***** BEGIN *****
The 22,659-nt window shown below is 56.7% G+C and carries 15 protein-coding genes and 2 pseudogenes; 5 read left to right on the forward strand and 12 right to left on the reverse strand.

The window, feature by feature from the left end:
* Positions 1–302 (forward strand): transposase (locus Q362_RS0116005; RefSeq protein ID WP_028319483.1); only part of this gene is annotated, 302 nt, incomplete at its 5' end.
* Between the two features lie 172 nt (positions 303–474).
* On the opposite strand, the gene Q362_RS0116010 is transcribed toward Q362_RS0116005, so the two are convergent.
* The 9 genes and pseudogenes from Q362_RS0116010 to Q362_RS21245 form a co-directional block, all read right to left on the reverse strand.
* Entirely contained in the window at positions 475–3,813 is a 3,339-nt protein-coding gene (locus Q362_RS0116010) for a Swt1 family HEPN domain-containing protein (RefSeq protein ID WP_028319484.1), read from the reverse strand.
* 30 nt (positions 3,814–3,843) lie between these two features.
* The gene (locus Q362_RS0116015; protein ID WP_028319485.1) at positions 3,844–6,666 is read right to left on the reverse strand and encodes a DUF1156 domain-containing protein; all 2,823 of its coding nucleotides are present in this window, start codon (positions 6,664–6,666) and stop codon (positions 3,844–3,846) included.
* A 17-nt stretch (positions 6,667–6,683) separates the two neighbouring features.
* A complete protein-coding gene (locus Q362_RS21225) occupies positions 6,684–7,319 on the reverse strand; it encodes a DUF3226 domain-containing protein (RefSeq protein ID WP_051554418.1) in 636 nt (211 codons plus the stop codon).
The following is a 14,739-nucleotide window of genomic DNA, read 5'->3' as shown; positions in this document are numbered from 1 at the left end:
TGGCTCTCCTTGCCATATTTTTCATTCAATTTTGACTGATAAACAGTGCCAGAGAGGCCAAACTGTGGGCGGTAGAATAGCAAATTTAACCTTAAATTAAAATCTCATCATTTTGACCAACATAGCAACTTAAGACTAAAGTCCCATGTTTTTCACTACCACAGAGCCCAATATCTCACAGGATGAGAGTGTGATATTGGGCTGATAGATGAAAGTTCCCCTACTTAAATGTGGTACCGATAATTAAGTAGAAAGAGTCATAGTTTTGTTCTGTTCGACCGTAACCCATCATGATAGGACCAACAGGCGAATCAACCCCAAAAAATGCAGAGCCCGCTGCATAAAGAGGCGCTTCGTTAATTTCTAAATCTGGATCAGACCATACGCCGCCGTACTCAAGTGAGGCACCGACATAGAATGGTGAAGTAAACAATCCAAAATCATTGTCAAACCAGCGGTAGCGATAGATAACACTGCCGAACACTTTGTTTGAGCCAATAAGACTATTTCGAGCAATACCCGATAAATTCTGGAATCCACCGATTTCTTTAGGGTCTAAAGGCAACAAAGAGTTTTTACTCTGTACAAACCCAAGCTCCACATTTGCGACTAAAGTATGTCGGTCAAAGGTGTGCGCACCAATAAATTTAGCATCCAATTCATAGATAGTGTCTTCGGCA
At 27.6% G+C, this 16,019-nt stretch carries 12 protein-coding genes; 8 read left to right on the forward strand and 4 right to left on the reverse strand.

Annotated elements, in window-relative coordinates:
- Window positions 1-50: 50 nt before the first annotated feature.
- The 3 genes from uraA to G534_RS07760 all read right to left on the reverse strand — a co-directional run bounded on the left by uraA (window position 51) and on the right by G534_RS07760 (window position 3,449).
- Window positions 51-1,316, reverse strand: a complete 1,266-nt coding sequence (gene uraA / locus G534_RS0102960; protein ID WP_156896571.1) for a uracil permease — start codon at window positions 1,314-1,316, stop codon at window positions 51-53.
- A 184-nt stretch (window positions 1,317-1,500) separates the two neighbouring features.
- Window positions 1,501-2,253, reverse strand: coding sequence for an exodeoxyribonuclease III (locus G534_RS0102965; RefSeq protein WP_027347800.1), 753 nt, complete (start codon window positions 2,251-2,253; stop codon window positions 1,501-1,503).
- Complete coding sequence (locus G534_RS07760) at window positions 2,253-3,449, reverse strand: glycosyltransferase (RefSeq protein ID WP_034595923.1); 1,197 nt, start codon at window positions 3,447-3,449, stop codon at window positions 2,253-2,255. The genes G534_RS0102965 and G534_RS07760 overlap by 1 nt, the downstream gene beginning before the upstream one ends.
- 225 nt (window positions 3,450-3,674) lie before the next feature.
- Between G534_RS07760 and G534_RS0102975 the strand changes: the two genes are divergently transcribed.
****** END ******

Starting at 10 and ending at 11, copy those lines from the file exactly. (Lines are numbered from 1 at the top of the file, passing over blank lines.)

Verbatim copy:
* A 17-nt stretch (positions 6,667–6,683) separates the two neighbouring features.
* A complete protein-coding gene (locus Q362_RS21225) occupies positions 6,684–7,319 on the reverse strand; it encodes a DUF3226 domain-containing protein (RefSeq protein ID WP_051554418.1) in 636 nt (211 codons plus the stop codon).